As a part of gap intelligence's Prod/Dev team, I work on many large projects where there are many other programmers involved. While doing so it's wise to use a version control system and Git is one of the ones that I frequently utilize. Due to the complexity of Git, it's VERY easy to make mistakes. I wanted to go over some common mistakes I made while using Git and how I solved them. So, let’s get started.

Mistake in the name of the branch

We can rename a branch same way that we rename a file with the mv command: by moving it to a new location with the correct name:

git branch -m name-with-mistake correct-name

Pushed that branch already? Then we just need to delete the old branch from the remote and push up the new one:

git push origin –delete name-with-mistake
git push origin correct-name

Mistake in the last commit message

The command below will open your configured editor where you can change the last commit message:

git commit –amend

You can also set a new message directly without the editor:

git commit –amend -m "New Message"

Forget to add a file? Feel free to add it and then change the last commit

git add forgotten.file
git commit –amend

Mistake in another commit message

Interactive rebasing comes in handy when we want to change the commit message prior to the last commit. 

git rebase –interactive

If you didn't specify any tracking information for this branch then you will have to add upstream and remote branch information:

git rebase –interactive origin branch

Running git rebase will open your configured editor and present you with the following menu:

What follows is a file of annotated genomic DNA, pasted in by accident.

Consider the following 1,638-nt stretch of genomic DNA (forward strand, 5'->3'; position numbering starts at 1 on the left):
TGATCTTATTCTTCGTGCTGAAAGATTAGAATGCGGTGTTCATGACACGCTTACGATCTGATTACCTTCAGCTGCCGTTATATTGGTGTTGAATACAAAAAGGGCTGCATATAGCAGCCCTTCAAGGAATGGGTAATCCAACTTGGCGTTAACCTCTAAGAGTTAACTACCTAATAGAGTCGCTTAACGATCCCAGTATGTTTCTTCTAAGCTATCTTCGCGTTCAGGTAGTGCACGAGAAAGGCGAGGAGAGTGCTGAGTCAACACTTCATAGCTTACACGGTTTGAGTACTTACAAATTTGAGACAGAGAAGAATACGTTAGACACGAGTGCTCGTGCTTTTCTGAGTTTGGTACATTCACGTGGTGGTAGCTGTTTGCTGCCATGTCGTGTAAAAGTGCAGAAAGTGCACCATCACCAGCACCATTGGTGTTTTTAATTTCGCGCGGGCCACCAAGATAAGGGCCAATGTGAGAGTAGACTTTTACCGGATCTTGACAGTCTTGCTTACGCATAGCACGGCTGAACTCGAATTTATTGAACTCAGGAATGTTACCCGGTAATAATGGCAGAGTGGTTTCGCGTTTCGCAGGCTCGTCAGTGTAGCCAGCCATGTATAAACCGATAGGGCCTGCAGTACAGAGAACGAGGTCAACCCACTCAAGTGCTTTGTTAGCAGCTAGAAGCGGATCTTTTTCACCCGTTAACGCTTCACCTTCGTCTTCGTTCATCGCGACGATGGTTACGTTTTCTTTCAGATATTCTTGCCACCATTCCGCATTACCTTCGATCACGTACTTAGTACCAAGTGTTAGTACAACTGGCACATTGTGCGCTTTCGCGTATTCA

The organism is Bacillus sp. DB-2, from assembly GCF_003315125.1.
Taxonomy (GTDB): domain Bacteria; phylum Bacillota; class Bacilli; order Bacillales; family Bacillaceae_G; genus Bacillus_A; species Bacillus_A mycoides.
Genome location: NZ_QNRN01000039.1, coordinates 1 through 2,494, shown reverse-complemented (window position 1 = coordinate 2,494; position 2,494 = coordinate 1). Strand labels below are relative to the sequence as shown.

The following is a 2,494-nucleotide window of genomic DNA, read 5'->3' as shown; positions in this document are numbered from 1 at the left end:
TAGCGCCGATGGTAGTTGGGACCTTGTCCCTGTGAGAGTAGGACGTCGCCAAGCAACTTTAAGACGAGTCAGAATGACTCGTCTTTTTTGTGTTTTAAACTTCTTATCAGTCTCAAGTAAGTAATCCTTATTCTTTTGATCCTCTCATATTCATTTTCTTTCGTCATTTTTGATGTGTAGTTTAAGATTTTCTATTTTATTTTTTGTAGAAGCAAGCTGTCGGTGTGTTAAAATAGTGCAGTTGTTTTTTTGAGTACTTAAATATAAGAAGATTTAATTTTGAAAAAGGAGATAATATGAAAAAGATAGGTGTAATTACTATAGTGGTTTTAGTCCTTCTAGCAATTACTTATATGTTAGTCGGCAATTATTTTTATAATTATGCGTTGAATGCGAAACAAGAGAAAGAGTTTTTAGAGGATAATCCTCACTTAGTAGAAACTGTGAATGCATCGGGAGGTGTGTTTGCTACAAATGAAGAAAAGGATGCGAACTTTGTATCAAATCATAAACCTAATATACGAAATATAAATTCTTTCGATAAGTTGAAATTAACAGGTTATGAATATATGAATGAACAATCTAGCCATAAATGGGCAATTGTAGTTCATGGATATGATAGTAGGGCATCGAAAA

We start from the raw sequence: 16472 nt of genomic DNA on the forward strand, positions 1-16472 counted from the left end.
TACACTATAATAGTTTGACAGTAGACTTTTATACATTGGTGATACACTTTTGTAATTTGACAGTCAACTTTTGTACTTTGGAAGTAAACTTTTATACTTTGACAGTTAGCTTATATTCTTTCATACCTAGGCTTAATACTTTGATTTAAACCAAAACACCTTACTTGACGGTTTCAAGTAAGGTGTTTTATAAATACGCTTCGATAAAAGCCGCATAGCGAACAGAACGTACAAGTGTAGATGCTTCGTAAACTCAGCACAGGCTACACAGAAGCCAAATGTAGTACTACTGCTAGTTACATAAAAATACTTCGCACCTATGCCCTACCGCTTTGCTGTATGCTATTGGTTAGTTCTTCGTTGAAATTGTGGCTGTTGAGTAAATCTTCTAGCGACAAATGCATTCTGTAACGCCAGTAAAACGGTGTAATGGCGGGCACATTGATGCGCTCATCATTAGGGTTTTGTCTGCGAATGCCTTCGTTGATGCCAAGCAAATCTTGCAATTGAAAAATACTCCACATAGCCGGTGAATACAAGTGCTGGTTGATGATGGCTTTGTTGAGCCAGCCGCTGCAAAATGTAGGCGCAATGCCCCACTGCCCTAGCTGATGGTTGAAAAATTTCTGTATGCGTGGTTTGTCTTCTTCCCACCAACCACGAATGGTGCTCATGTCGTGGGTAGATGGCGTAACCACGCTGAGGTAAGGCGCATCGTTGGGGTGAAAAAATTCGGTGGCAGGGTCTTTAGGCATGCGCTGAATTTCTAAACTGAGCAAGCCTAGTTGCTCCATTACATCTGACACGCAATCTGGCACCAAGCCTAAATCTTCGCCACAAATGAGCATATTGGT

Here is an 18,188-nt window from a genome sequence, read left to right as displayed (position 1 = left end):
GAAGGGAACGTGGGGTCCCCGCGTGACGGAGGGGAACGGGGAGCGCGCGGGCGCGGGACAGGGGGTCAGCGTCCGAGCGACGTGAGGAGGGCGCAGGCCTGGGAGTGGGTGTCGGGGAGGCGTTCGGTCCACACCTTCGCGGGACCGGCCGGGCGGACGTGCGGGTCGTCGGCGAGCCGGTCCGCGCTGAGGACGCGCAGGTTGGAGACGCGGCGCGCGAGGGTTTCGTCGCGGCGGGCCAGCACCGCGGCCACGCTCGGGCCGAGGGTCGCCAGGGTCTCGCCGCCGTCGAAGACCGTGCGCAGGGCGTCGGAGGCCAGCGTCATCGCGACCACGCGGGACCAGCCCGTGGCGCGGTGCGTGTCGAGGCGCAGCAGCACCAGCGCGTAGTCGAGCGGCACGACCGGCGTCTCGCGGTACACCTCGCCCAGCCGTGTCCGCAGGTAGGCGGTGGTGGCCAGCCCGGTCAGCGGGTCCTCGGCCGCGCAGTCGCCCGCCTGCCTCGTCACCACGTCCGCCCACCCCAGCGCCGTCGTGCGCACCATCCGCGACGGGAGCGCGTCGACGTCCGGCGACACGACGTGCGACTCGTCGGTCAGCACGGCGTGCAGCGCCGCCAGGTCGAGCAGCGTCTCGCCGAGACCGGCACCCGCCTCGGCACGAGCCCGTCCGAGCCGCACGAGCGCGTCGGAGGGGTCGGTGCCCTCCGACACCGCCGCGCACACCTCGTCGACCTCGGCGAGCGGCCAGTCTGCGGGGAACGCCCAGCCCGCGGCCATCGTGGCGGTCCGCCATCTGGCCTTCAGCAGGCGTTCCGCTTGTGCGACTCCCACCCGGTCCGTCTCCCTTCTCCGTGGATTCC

pick 8a20121 First commit
pick 22dcc45 Second commit with a typo
pick 56d8752 Last commit
# Rebase fcb7d7c.. 56d8752 onto fcb7d7c
# Commands: # p, pick = use commit
# r, reword = use commit, but edit the commit message
# e, edit = use commit, but stop for amending
# s, squash = use commit, but meld into previous commit
# f, fixup = like "squash", but discard this commit's log message
# x, exec = run command (the rest of the line) using shell
# These lines can be re-ordered; they are executed from top to bottom.
# If you remove a line here THAT COMMIT WILL BE LOST.
# However, if you remove everything, the rebase will be aborted.
# Note that empty commits are commented out

There you will see a list of local commits on top, followed by an explanation of the available commands. Pick a commit or commits that you want to update, change pick to reword (or r for short), and you will be taken to a new view where you can edit the message.

Interactive rebases offer a lot more than simple commit message change: you can remove commits by deleting them from the list, edit, reorder, and squash them.

Undo local changes

Reverting the file to its original state can be the fastest and easiest solution when you are done playing around with the code. Command below allows you to reverta  specific file or files and also works with directories:

git checkout — first.file second.file lib bin

Undo local commits

Resetting code comes in handy when you want to undo your local commits. Run command below to reset last 2 commits, for example. This will keep the changes that you did within those commits:

git reset HEAD~2

Run this command when you need to reset commits and discard all the changes. Be careful though, all your changes will be lost:

git reset –hard HEAD~2

Undo pushed commits

A faulty commit does occasionaly make it into the remote repository and git also has a way to revert specific commit by the ID: 

git revert c761f5c

Run this command if you need to revert the second to the last commit

git revert HEAD^

You can also revert a whole range of commits

git revert develop~4..develop~2

In case you don’t want to create additional revert commits but only apply the necessary changes to your working tree, you can use the --no-commit(or -n for short):

git revert -n HEAD

I went over some of the ways to deal with gitfails that arise when I work with git. I hope you will not face any of these situations and will not need these techniques. But if something does go wrong, now have the tools you need to do something about it! 

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